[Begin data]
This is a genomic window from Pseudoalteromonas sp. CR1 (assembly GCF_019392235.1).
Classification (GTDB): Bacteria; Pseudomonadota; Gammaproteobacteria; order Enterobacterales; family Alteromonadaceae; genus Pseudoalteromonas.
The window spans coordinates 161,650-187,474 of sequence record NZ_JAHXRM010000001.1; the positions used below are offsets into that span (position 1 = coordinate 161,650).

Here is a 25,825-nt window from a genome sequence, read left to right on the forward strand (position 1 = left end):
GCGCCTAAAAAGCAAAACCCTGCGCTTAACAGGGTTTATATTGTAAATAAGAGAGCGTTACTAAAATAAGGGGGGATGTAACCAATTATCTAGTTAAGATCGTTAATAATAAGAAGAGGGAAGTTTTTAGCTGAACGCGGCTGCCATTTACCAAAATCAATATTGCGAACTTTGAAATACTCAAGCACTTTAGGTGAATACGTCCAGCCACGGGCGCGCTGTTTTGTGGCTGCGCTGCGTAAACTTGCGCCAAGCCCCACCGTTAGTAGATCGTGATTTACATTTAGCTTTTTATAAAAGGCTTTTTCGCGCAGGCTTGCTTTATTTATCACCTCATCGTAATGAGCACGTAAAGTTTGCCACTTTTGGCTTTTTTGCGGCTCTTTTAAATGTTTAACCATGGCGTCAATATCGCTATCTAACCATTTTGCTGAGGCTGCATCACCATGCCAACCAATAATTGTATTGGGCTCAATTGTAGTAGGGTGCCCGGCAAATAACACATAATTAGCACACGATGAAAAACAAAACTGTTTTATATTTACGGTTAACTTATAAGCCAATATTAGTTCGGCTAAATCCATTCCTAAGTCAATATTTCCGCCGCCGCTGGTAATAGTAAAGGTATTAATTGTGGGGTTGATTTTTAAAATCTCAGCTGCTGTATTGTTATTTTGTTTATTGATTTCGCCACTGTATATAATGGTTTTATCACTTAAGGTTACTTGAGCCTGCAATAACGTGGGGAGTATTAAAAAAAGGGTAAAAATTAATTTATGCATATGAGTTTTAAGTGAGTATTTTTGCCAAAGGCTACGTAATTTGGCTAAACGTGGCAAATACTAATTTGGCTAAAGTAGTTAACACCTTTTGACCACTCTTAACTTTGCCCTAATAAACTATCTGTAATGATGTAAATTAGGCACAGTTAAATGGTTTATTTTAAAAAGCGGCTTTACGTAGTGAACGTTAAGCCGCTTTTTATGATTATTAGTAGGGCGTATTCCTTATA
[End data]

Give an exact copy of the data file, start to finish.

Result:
This is a genomic window from Pseudoalteromonas sp. CR1 (assembly GCF_019392235.1).
Classification (GTDB): Bacteria; Pseudomonadota; Gammaproteobacteria; order Enterobacterales; family Alteromonadaceae; genus Pseudoalteromonas.
The window spans coordinates 161,650-187,474 of sequence record NZ_JAHXRM010000001.1; the positions used below are offsets into that span (position 1 = coordinate 161,650).

Here is a 25,825-nt window from a genome sequence, read left to right on the forward strand (position 1 = left end):
GCGCCTAAAAAGCAAAACCCTGCGCTTAACAGGGTTTATATTGTAAATAAGAGAGCGTTACTAAAATAAGGGGGGATGTAACCAATTATCTAGTTAAGATCGTTAATAATAAGAAGAGGGAAGTTTTTAGCTGAACGCGGCTGCCATTTACCAAAATCAATATTGCGAACTTTGAAATACTCAAGCACTTTAGGTGAATACGTCCAGCCACGGGCGCGCTGTTTTGTGGCTGCGCTGCGTAAACTTGCGCCAAGCCCCACCGTTAGTAGATCGTGATTTACATTTAGCTTTTTATAAAAGGCTTTTTCGCGCAGGCTTGCTTTATTTATCACCTCATCGTAATGAGCACGTAAAGTTTGCCACTTTTGGCTTTTTTGCGGCTCTTTTAAATGTTTAACCATGGCGTCAATATCGCTATCTAACCATTTTGCTGAGGCTGCATCACCATGCCAACCAATAATTGTATTGGGCTCAATTGTAGTAGGGTGCCCGGCAAATAACACATAATTAGCACACGATGAAAAACAAAACTGTTTTATATTTACGGTTAACTTATAAGCCAATATTAGTTCGGCTAAATCCATTCCTAAGTCAATATTTCCGCCGCCGCTGGTAATAGTAAAGGTATTAATTGTGGGGTTGATTTTTAAAATCTCAGCTGCTGTATTGTTATTTTGTTTATTGATTTCGCCACTGTATATAATGGTTTTATCACTTAAGGTTACTTGAGCCTGCAATAACGTGGGGAGTATTAAAAAAAGGGTAAAAATTAATTTATGCATATGAGTTTTAAGTGAGTATTTTTGCCAAAGGCTACGTAATTTGGCTAAACGTGGCAAATACTAATTTGGCTAAAGTAGTTAACACCTTTTGACCACTCTTAACTTTGCCCTAATAAACTATCTGTAATGATGTAAATTAGGCACAGTTAAATGGTTTATTTTAAAAAGCGGCTTTACGTAGTGAACGTTAAGCCGCTTTTTATGATTATTAGTAGGGCGTATTCCTTATA